Friday, July 11, 2014

Daily Mail reviews The Secret Life of Students (Channel 4):
It’s a miracle they manage to get any studying done. ‘My phone is the main distraction when I’m reading,’ admitted a literature student, struggling to plough through Jane Eyre before her lecture the next morning. She didn’t switch it off, though. (Christopher Stevens)
This article in the Ipswich Star talks about the Theatre in the Forest talks about a Wuthering Heights upcoming Summer production:
Also looming over them is second play Wuthering Heights, which the cast - bolstered by Rachael McCormick and Johnson, the latter present in cardboard cut-out form only when I popped by - are rehearsing during the day.
“The concept Jo is going for... one it’s not Shakespeare so that makes it different. Errors has all sorts going on, with Wuthering Heights we’ve all got a dedicated part, it’s an ensemble piece, not that I think it’s going to be ‘it’s Wuthering Heights day guys, chill out’,” says Thorpe, sparking laughter. “And the sets for both are amazing.”
“Having two extra actors, who are both lovely and brilliant, will help immensely because they’ll be two people who haven’t done Errors who can bring fresh energy to Wuthering Heights,” smiles Carrick.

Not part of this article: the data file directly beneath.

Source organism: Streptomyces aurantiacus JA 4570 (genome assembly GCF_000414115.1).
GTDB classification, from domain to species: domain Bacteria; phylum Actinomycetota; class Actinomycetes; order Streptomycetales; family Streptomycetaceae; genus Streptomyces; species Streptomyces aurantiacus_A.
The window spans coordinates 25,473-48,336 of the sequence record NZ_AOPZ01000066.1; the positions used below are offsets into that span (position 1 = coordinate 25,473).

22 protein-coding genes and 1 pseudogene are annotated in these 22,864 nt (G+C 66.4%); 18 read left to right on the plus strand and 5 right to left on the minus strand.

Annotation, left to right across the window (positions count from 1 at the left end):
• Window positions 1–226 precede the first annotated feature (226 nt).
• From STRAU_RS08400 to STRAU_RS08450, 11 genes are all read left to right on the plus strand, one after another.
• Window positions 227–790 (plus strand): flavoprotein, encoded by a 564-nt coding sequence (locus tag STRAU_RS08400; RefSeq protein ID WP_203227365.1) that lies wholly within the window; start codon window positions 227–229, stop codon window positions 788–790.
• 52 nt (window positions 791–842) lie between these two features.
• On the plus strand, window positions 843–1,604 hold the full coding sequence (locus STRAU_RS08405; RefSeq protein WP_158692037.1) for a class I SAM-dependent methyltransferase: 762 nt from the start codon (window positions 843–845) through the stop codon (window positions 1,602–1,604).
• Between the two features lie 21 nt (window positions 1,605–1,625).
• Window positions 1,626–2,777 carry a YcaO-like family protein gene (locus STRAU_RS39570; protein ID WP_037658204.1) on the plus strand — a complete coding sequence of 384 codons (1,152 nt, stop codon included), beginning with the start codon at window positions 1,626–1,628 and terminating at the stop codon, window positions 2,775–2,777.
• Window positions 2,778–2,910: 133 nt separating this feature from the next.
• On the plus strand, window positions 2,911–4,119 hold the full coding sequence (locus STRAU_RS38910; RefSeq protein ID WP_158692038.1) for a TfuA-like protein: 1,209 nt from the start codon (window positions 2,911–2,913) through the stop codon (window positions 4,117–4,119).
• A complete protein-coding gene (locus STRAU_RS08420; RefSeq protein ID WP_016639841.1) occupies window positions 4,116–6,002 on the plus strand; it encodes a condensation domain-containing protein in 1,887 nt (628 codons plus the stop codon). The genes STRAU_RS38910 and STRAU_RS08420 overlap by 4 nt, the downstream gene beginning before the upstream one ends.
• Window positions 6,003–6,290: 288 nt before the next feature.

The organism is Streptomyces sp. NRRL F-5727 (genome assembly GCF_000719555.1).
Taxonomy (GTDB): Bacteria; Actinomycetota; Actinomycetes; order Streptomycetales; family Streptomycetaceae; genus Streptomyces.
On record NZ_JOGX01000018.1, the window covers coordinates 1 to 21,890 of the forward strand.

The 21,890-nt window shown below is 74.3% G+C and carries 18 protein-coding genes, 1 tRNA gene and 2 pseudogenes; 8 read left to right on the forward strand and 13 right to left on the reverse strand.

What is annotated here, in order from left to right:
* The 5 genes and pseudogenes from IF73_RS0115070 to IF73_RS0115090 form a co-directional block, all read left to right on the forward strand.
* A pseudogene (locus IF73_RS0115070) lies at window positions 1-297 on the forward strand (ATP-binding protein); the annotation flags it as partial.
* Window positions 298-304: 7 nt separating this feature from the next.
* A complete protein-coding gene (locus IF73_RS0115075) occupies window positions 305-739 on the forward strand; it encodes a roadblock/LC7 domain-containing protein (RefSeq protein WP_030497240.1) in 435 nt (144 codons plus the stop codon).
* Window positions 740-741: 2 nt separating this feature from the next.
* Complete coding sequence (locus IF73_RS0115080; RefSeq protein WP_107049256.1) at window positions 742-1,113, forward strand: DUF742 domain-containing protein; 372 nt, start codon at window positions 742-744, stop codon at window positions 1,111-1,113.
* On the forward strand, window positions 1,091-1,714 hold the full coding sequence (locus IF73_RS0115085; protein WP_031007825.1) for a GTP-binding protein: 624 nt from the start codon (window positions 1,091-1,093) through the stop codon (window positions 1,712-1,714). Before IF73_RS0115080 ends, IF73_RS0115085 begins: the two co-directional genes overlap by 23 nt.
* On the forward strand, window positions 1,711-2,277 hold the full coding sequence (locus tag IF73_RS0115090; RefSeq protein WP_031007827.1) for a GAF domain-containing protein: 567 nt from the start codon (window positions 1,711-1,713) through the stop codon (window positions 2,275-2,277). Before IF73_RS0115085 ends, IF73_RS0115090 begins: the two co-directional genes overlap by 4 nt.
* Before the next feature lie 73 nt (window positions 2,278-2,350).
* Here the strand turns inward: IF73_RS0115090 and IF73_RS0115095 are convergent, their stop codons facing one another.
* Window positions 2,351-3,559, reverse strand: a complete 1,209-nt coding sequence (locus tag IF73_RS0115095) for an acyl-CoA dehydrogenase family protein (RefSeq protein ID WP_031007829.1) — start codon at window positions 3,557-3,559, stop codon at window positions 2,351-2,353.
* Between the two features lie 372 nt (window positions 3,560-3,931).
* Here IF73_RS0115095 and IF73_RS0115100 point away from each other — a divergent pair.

The Comedy of Errors runs at Jimmy’s Farm, Wherstead, from July 8-August 2. Wuthering Heights runs from August 6-24. (Wayne Savage)
The Phoenix New Times recommends high school books that you should reread:
Wuthering Heights
By Emily Brontë
Despite the connotations that come with the label "romance novel," Wuthering Heights is not a pretty story. Yes, there are soul mates, love, and stunning scenery, but this Brontë sister's only novel is a dark one. The love between Heathcliff, the adopted gypsy boy, and Catherine, the daughter of the house known as Wuthering Heights, becomes as twisted and vengeful as it comes. We should warn, this story is not for everyone. There's a fair amount of abuse, both mental and physical, and Brontë displays some of humanity's ugliest flaws. But if you like dark, passionate, jealousy-wrought, tragically beautiful tales, look no further. (Evie Carpenter)
The Guardian celebrates the 25th anniversary of the death of Laurence Olivier:
His smouldering Heathcliff in Wuthering Heights (1939) turns a look of annihilating hate on Cathy's husband, Edgar, that no other actor could have matched. (Michael Billington)
The North West Evening Mail reports the arrival of the Wuthering Heights Chapterhouse production to Muncaster Castle:
This summer they will be presenting Emily Brontë’s classic love story, Wuthering Heights.
Set on the beautiful, mysterious wilderness of the Yorkshire moors, this treasured story of enduring love and passion has thrilled and entranced audiences for generations.
The adaptation that is being brought to Muncaster Castle in August has been written by award winning writer Laura Turner and will be presented at open-air venues across the UK.
Laura Turner, said: “It’s a bit like Marmite, people either love it or hate it, and I fell in love. It’s a challenging story to adapt, spanning two generations, but I hope that I have managed to instil all the passion and wildness of Emily Brontë’s masterpiece and that people fall for Catherine and Heathcliff just as I have.”